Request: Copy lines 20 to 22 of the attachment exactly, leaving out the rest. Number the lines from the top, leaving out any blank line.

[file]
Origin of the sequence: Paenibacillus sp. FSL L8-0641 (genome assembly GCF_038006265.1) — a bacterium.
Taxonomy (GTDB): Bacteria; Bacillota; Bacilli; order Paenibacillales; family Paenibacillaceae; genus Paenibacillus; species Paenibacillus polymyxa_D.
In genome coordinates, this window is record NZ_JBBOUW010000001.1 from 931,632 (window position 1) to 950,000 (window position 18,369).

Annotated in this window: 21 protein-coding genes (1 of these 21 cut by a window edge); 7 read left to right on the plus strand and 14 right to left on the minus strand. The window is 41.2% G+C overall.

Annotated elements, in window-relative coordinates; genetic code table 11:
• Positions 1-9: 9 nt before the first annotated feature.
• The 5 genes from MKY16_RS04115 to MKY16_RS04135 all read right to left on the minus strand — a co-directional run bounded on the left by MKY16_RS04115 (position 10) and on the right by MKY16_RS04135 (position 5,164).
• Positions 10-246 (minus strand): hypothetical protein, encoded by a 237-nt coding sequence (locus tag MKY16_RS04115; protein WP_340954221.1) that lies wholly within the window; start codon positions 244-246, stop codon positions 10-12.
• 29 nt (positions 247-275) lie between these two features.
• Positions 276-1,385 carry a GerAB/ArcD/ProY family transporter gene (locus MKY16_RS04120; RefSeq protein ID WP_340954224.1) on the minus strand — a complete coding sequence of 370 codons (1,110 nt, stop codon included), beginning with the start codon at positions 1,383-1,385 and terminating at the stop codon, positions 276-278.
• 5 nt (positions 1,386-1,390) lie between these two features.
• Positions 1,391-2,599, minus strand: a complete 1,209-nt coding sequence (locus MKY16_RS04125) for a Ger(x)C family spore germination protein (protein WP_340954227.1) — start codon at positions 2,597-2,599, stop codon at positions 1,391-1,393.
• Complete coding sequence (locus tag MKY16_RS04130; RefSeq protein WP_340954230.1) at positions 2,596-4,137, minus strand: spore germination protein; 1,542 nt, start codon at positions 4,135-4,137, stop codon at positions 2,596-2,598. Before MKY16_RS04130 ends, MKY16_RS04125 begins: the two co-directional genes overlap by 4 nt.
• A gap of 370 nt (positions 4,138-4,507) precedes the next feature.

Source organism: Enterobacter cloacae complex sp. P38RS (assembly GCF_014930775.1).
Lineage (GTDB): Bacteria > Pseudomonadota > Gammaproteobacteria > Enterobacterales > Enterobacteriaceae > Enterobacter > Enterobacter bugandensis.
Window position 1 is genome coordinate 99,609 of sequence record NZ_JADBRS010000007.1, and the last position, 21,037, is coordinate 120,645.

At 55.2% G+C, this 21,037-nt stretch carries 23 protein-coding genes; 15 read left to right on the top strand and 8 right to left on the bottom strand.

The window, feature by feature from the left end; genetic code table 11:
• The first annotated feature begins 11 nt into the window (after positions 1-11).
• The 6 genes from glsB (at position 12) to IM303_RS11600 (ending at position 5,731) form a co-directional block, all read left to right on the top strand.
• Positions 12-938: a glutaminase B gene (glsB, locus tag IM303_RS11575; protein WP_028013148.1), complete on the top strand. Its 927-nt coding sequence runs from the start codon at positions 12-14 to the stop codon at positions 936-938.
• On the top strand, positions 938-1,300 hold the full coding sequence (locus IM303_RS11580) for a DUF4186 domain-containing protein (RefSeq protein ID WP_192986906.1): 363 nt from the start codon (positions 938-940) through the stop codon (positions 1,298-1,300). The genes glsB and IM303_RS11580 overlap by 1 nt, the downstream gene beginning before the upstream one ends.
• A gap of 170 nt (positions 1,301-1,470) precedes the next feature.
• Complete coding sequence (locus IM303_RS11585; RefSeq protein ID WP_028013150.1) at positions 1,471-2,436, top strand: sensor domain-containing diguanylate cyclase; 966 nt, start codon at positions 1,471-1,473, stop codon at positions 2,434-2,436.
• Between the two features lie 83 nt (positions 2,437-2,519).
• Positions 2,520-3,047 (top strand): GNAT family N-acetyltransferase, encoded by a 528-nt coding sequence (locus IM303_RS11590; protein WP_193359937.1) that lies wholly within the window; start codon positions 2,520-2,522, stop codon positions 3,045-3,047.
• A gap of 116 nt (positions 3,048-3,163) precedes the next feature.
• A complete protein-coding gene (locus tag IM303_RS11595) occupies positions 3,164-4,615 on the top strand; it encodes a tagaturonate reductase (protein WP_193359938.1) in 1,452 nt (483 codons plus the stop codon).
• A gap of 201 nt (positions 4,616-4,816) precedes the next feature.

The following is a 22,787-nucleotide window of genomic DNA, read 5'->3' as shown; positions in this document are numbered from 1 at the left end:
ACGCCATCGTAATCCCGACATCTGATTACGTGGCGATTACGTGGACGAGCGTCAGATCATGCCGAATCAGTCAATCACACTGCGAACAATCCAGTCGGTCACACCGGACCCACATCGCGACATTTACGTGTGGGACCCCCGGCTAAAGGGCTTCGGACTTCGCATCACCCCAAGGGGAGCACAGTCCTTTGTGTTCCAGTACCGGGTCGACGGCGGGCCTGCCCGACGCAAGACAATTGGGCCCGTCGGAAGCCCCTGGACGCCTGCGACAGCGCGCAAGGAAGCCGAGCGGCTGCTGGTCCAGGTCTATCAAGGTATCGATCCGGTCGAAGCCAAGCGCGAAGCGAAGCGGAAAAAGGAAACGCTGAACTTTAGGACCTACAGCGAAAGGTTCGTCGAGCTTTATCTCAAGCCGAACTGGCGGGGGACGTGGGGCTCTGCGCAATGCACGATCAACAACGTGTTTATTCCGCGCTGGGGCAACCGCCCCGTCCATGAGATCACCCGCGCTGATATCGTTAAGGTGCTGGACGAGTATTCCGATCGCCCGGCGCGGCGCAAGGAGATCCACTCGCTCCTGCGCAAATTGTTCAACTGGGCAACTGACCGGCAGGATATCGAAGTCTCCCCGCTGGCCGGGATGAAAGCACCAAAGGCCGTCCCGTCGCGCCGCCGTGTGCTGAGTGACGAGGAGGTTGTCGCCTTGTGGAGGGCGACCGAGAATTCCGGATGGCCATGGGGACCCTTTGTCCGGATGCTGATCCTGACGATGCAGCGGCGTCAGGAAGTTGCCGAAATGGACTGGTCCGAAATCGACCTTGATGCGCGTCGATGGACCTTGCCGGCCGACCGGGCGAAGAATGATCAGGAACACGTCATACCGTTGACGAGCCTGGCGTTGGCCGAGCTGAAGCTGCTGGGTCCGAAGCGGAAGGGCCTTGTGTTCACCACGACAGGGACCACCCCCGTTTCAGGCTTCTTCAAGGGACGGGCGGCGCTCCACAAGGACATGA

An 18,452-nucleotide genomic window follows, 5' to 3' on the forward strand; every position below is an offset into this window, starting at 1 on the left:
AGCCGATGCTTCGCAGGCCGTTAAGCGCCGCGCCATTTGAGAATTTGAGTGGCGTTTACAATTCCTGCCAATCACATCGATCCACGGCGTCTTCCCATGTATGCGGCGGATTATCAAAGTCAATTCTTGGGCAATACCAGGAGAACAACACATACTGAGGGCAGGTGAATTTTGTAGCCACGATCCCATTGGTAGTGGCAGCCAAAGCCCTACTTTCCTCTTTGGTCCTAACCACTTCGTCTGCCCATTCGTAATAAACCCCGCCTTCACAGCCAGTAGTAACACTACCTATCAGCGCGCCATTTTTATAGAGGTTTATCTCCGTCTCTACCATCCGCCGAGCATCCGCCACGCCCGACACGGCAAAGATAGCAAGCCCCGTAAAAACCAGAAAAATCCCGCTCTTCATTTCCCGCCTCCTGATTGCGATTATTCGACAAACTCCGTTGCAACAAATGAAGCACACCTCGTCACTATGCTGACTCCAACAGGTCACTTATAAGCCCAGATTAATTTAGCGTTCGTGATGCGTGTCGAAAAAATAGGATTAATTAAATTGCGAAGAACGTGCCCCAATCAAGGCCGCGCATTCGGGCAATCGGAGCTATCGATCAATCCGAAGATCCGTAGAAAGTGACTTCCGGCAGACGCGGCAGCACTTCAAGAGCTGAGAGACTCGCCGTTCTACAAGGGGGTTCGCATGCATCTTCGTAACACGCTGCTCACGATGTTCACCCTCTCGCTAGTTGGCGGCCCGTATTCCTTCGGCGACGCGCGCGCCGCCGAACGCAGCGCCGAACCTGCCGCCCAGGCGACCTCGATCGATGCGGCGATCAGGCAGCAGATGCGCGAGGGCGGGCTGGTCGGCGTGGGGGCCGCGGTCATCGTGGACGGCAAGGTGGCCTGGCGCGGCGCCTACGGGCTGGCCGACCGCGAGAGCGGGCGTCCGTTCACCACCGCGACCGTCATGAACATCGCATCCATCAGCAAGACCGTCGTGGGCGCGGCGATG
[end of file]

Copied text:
• The first annotated feature begins 11 nt into the window (after positions 1-11).
• The 6 genes from glsB (at position 12) to IM303_RS11600 (ending at position 5,731) form a co-directional block, all read left to right on the top strand.
• Positions 12-938: a glutaminase B gene (glsB, locus tag IM303_RS11575; protein WP_028013148.1), complete on the top strand. Its 927-nt coding sequence runs from the start codon at positions 12-14 to the stop codon at positions 936-938.